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Using multiple imputation to assign pesticide use for non-responders in the follow-up questionnaire in the Agricultural Health Study.
Heltshe-SL; Lubin-JH; Koutros-S; Coble-JB; Bu-Tian-J; Alavanja-MCR; Blair-A; Sandler-DP; Hines-CJ; Thomas-KW; Barker-J; Andreotti-G; Hoppin-JA; Beane Freeman-LE
J Expo Sci Environ Epidemiol 2012 Jul/Aug; 22(4):409-416
The Agricultural Health Study (AHS), a large prospective cohort, was designed to elucidate associations between pesticide use and other agricultural exposures and health outcomes. The cohort includes 57,310 pesticide applicators who were enrolled between 1993 and 1997 in Iowa and North Carolina. A follow-up questionnaire administered 5 years later was completed by 36,342 (63%) of the original participants. Missing pesticide use information from participants who did not complete the second questionnaire impedes both long-term pesticide exposure estimation and statistical inference of risk for health outcomes. Logistic regression and stratified sampling were used to impute key variables related to the use of specific pesticides for 20,968 applicators who did not complete the second questionnaire. To assess the imputation procedure, a 20% random sample of participants was withheld for comparison. The observed and imputed prevalence of any pesticide use in the holdout dataset were 85.7% and 85.3%, respectively. The distribution of prevalence and days/year of use for specific pesticides were similar across observed and imputed in the holdout sample. When appropriately implemented, multiple imputation can reduce bias and increase precision and can be more valid than other missing data approaches.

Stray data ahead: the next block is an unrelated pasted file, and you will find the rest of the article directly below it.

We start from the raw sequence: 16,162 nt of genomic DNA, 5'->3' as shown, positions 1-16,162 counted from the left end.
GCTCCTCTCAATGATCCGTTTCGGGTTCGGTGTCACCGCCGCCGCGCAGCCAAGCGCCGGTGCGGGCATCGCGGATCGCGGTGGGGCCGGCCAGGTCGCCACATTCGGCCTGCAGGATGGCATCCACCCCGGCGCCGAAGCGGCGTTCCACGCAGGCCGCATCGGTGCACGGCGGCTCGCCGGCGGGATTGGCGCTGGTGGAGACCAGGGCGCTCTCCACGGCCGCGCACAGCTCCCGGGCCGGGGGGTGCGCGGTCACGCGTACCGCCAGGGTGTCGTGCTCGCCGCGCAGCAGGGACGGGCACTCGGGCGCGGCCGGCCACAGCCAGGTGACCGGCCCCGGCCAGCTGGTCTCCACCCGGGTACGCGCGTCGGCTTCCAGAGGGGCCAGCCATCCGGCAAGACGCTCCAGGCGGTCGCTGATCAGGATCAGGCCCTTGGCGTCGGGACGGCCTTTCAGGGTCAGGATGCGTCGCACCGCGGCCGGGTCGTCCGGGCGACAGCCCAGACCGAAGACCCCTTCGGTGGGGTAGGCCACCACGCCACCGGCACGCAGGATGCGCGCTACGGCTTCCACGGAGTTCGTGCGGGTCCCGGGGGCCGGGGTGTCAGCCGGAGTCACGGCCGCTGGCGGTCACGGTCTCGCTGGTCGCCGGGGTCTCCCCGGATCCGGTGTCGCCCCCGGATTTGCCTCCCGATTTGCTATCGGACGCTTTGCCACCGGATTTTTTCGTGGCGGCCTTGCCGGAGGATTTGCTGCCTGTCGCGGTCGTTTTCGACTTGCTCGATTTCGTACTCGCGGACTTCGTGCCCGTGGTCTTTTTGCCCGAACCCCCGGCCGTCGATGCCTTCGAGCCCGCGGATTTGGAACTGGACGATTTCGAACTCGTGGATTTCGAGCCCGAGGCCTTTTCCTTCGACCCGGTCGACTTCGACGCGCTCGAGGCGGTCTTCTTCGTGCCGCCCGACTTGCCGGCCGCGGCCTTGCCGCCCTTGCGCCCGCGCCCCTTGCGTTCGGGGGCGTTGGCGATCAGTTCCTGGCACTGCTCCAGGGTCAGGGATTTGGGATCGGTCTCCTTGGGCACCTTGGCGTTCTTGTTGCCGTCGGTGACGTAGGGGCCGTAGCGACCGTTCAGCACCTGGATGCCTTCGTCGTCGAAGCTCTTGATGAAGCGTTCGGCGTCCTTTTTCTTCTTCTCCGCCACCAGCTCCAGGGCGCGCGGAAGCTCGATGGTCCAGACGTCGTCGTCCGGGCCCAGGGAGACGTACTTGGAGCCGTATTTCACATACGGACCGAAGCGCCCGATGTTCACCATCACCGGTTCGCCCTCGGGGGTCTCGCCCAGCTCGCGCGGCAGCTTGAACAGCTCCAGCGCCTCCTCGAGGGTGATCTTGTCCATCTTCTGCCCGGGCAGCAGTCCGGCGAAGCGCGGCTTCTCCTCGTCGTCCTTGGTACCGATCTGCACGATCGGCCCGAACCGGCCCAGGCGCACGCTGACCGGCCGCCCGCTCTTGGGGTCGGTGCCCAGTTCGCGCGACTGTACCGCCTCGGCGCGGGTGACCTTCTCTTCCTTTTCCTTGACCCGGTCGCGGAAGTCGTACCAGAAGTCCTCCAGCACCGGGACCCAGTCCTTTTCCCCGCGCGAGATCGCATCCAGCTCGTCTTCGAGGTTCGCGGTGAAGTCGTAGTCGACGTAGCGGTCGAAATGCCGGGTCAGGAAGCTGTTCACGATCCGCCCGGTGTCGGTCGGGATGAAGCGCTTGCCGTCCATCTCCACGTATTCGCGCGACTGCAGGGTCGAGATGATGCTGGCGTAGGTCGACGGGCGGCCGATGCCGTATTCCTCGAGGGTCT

Health-surveys; Questionnaires; Surveillance-programs; Agriculture; Agricultural-workers; Agricultural-chemicals; Agricultural-industry; Pesticides; Pesticides-and-agricultural-chemicals; Epidemiology; Exposure-assessment; Mathematical-models; Sampling; Data-processing; Statistical-quality-control; Author Keywords: agriculture; cohort studies; missing data; pesticides; precision
Dr. Laura E. Beane Freeman, Occupational and Environmental Epidemiology Branch, Division of Cancer Epidemiology and Genetics, National Cancer Institute, 6120 Executive Boulevard, RM 8112, MSC 7240, Rockville, MD 20892, USA
Issue of Publication
Agriculture, Forestry and Fishing
Journal of Exposure Science and Environmental Epidemiology
MD; WA; NC; OH
Page last reviewed: September 2, 2020
Content source: National Institute for Occupational Safety and Health Education and Information Division